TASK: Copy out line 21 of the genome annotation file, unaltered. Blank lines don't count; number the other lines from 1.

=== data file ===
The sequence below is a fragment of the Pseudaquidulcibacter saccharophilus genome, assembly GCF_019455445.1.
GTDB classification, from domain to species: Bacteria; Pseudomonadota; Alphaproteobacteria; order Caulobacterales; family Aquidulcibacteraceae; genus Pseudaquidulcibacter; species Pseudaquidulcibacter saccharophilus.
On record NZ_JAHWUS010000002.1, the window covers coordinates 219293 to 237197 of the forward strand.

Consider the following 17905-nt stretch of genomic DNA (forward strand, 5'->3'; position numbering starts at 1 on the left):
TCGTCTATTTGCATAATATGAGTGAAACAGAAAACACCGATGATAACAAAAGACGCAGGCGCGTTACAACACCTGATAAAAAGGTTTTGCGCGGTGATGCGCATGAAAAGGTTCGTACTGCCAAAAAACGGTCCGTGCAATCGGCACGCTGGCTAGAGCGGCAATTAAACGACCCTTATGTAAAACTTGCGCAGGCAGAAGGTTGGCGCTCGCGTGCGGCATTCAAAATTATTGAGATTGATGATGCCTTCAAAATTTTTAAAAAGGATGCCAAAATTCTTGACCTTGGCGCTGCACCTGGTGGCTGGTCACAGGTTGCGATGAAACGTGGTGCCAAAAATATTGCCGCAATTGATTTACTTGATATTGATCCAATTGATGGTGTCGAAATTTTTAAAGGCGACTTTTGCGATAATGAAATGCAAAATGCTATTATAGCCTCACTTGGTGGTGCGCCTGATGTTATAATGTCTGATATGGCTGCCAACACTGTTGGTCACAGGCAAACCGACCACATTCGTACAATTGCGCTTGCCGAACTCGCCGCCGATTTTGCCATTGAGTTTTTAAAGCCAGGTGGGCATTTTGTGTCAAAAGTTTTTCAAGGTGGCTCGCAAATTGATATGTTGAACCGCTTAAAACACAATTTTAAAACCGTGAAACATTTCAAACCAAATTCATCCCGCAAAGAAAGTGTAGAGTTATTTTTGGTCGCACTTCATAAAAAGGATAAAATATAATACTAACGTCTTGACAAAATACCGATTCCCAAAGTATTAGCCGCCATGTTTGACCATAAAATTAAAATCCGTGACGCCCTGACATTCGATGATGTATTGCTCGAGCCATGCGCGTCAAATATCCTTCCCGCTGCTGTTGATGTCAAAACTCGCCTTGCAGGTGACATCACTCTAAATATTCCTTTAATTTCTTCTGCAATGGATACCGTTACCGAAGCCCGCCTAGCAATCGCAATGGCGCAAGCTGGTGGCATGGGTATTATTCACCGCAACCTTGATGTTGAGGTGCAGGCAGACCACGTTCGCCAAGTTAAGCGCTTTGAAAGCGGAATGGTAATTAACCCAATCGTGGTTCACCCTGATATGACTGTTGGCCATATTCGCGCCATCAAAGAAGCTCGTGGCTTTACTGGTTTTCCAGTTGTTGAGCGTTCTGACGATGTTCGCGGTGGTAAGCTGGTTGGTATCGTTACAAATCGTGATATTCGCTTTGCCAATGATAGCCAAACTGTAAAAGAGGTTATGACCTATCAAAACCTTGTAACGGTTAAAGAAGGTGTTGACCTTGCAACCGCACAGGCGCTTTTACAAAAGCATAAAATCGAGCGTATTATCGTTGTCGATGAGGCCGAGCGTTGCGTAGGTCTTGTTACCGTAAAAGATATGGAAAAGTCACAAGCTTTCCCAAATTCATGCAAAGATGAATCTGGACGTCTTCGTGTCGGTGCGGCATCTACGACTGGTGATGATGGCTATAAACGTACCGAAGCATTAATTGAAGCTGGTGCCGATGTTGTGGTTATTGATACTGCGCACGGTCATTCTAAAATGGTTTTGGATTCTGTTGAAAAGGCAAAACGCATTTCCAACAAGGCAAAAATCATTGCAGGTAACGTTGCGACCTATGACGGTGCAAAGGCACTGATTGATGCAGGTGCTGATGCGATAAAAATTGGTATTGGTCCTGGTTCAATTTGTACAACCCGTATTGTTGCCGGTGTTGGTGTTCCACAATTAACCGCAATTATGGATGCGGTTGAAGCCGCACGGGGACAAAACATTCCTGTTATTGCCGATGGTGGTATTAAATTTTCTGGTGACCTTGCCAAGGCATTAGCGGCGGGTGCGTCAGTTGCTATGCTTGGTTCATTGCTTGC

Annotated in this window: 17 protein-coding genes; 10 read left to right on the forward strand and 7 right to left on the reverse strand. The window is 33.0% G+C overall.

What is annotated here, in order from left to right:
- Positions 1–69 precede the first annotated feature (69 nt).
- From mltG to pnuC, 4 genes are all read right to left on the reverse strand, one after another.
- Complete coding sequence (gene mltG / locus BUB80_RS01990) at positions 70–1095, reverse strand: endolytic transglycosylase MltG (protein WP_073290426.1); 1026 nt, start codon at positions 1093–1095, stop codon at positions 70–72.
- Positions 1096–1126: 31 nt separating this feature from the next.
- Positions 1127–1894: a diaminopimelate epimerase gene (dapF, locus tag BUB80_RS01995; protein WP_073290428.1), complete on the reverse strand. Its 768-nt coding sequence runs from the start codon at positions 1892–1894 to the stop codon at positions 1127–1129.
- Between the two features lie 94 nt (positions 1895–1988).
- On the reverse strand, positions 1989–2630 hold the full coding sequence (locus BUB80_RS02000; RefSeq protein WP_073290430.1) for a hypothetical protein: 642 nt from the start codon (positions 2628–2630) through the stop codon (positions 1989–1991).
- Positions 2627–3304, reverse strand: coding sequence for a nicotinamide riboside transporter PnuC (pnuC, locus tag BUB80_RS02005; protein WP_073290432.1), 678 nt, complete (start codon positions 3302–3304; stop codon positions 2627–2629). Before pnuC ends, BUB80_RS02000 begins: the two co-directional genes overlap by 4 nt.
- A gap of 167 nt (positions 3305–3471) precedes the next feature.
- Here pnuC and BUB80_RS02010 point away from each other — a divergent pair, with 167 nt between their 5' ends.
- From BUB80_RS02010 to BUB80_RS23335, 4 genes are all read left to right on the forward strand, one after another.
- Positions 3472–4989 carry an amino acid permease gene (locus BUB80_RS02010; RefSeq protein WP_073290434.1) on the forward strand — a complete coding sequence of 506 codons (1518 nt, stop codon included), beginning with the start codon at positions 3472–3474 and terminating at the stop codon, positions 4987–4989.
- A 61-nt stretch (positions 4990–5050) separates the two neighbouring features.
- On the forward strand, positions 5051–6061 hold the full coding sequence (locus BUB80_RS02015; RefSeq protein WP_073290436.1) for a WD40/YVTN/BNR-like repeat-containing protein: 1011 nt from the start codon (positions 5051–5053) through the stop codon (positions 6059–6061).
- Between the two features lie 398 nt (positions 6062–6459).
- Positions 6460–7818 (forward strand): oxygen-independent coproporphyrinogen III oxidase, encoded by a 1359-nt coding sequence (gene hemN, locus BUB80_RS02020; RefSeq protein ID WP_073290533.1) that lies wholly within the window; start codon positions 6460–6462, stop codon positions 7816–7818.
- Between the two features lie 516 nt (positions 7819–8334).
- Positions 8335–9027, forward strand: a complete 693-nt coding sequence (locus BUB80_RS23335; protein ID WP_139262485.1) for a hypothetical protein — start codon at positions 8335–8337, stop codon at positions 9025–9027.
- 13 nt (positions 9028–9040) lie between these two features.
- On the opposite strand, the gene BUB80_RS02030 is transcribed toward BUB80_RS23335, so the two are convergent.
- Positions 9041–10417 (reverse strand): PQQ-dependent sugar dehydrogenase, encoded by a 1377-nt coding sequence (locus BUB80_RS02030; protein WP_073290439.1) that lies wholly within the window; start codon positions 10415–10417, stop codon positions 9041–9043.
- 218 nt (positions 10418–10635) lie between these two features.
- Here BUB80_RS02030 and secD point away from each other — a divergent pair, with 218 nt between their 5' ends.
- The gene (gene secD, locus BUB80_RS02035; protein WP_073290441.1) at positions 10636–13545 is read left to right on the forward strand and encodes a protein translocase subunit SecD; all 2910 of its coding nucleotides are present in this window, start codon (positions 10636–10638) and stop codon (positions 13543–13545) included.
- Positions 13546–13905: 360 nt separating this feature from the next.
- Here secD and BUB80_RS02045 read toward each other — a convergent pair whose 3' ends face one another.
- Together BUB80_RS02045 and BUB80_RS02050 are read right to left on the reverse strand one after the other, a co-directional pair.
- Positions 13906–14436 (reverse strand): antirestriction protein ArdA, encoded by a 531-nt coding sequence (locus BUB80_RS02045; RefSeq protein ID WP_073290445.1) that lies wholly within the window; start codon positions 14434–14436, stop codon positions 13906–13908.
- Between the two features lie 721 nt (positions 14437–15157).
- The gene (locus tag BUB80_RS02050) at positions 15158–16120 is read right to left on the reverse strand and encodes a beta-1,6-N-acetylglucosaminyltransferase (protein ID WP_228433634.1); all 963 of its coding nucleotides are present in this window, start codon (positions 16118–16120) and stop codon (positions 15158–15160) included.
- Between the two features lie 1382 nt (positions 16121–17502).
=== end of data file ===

- On the forward strand, positions 5051–6061 hold the full coding sequence (locus BUB80_RS02015; RefSeq protein WP_073290436.1) for a WD40/YVTN/BNR-like repeat-containing protein: 1011 nt from the start codon (positions 5051–5053) through the stop codon (positions 6059–6061).